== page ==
Friday, June 22, 2012

The Perfect Heart

(An ancient tale for Mariana Shea, high school graduate and Gertrude Mary (Shea) Bergeron, late, great teacher and a woman with a wonderful heart)

One day a young man stood in the village square and proclaimed that he had the most beautiful perfect heart in all the land. A great crowd gathered from all around. They came to admire and confirm that this heart was indeed perfect. They noted that it did not bear any marks or scratches. It was just perfect.

All agreed it was the most perfect heart they had ever seen. All except for one old man who drew near and said: “ Your heart is not nearly as beautiful as mine.”

The people were surprised at this statement, as was the young man. They all studied the heart of the old man and observed that, although it did beat regularly and with great strength, it was covered in scars. Worse than that, there were areas of the old man's heart where pieces had been removed and replaced in a slipshod, higglypiggly manner. There were angles and edges that did not seem so perfect.

Worse still, there were actually spaces where chunks had been removed and never replaced. This repelled the crowd which let out a collective shudder. The young man responded with a chuckle.

“You must be joking,” he said. “How could anyone even compare my perfect heart with yours? Why yours is a mess, it's covered with wounds and marked by pain.”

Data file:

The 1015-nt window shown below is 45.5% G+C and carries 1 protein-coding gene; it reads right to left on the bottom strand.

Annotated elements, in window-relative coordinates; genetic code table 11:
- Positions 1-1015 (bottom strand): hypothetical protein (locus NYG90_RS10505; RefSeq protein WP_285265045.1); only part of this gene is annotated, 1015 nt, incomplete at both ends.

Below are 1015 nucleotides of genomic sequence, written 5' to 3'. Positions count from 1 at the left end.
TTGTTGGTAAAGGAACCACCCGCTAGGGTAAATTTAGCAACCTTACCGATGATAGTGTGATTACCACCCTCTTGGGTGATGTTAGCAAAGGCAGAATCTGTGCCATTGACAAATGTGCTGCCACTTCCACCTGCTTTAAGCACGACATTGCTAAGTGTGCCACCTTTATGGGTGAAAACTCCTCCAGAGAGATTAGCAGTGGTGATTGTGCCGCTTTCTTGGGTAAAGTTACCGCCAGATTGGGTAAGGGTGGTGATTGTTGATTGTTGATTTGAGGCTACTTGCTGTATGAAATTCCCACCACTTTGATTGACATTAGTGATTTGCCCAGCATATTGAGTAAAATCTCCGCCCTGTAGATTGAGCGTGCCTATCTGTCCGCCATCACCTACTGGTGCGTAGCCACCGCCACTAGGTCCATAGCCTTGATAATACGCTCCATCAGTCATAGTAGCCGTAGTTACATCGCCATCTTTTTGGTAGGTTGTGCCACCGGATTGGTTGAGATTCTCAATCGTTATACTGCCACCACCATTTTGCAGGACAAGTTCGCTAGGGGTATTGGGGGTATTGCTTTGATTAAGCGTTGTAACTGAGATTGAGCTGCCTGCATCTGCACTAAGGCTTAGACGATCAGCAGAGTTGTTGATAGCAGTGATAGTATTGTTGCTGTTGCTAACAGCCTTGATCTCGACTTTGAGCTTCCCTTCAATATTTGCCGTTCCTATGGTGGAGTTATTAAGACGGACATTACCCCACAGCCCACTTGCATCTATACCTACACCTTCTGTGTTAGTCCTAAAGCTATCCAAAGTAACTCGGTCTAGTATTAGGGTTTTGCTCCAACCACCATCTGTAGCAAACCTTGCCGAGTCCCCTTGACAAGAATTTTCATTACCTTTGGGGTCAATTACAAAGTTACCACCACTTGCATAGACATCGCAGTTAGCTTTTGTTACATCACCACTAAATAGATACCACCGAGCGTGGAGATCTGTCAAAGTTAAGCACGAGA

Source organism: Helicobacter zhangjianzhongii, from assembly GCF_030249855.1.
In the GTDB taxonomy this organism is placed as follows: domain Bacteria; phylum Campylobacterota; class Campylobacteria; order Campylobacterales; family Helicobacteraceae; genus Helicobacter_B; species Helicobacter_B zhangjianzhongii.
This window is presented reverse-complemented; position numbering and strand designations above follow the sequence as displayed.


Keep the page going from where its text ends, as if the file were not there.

“That is true enough,” acknowledged the old man. “Your heart beams with perfection, but I beg you to look more closely before you compare. Look, every scar of mine tells of a person to whom I have given my love. I pulled off pieces of my heart to give them to everyone I have loved.

“Many have responded in kind, provided a piece of their own heart, which I placed in the space that had been left open. As the pieces were not equal, the edges were irregular, but I revel in those defects, because the edges remind me of the love we shared. There were times when I gave a piece of my heart to someone, but that person did not offer a piece of theirs in exchange. There empty gaps were left.”

The young man and the crowd around him were moved by the old man's words. They listened intently as he continued.

“To give love is to take a risk, but in spite of the pain that these wounds caused me leaving the open scars, they remind me that I keep loving some people and feed hopes that someday they may return and fill the spaces they have left in my heart.”

After a short pause, the old man asked in a measured tone, “Now do you understand what is a truly beautiful heart?”

The young man stood silent as tears coursed his cheeks. He approached the old man, pulled a piece from his beautiful heart and offered it to him. The old man took it and put it in his heart. The old man then pulled an old, tattered chunk of his own heart and with it, he put it in the space that had been left in the young man's heart.

The piece fit quite well, but not perfect for they were not identical. Irregular edges could be seen on the young heart.

The boy studied his own heart which was not so perfect anymore, but he felt a rush of great joy because the old man's love flowed in him.

(with thanks to Rosario Gómez of Chile for sharing a version of this tale with me years ago)

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